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As we brought out in our last post, there would be 3 parts to this topic of using the laser in our hygiene room. This is Part 2. Enjoy.

As some of you may have seen, we have a microscope in our hygiene room. We have been analyzing plaque samples that we collect from periodontal pockets, pockets that show signs of gum disease and inflammation. Signs of disease include pocketing of 4 millimeters or greater, inflammation, and bleeding. It is amazing to see how much bacteria is in even the tiniest of plaque samples. I haven’t been this excited since my Microbiology and Histology courses in college! Some results have been surprising. For example one sample was from a moderately healthy pocket, three millimeters deep with only a little evidence of inflammation, but upon analysis of the plaque, there were harmful spirochetes evident on the slide. The spirochete family is a nasty one. This is actually the same type of oral bacteria involved in Alzheimer’s disease, and here is a link that has research on this: Alzheimer’s and oral bacteria

This bacteria is tissue invasive in cooperation with other bacteria, which means that it cannot only live on the surface of your gum tissue, but actually invade and live within gum tissue. It’s DNA is found in artherosclerotic lesions of the aorta and is associated with pre-term low birth weight.Those are the systemic effects of this particular oral bacteria. Connections like these reinforce how important diligent daily flossing, proper brushing and regular professional dental care is when caring for our overall health. Those little bugs go non-stop. When I analyzed my own plaque sample and was thankful to see my white blood cells working hard to combat the bacterial onslaught. I felt such affection for the hard working little guys! It is amazing to see what goes on in our bodies without our being aware and how our own beautiful immune system is waging war on harmful microbes. It motivates me to do my part in supporting my immune system and my industrious little white blood cells.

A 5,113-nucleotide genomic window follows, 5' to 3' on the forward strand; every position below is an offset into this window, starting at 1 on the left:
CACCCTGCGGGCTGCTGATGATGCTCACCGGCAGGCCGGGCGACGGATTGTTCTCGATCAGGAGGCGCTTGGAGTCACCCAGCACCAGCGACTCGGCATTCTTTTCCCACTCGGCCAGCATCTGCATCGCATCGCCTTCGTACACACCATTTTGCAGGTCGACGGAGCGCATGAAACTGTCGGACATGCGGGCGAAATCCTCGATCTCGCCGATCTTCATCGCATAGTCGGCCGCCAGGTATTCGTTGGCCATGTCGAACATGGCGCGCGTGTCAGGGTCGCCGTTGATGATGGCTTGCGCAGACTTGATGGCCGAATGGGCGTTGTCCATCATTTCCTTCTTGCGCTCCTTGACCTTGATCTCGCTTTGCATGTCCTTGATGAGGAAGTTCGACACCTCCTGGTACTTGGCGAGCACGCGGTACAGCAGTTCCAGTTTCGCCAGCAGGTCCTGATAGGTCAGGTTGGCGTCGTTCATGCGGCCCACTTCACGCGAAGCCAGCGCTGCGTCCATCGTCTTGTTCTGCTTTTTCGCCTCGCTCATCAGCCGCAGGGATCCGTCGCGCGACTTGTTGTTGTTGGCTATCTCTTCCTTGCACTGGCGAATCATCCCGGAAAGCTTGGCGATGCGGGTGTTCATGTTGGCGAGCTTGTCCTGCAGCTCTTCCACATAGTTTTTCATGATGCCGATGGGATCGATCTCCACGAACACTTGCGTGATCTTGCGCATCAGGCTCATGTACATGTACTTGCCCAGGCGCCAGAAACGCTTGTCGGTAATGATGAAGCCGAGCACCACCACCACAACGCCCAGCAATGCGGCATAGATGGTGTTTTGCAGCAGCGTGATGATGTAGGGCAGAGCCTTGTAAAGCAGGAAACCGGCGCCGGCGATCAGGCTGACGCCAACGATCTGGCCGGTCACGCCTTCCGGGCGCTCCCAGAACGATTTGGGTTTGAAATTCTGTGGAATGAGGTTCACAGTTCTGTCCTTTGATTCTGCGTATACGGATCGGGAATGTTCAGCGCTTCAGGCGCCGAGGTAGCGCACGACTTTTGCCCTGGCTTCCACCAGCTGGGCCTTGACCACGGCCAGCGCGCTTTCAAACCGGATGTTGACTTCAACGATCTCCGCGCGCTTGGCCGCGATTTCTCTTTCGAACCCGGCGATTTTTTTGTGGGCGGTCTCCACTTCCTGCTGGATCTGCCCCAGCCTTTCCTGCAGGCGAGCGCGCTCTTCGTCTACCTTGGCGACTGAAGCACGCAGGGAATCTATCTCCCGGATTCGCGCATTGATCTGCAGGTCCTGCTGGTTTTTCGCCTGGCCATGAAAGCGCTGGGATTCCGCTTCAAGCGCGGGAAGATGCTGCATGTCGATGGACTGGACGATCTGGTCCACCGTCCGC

Hope you enjoyed reading part 2 of this blog post! Stay tuned next Monday for the last part of this interesting subject!
Richard Stickney

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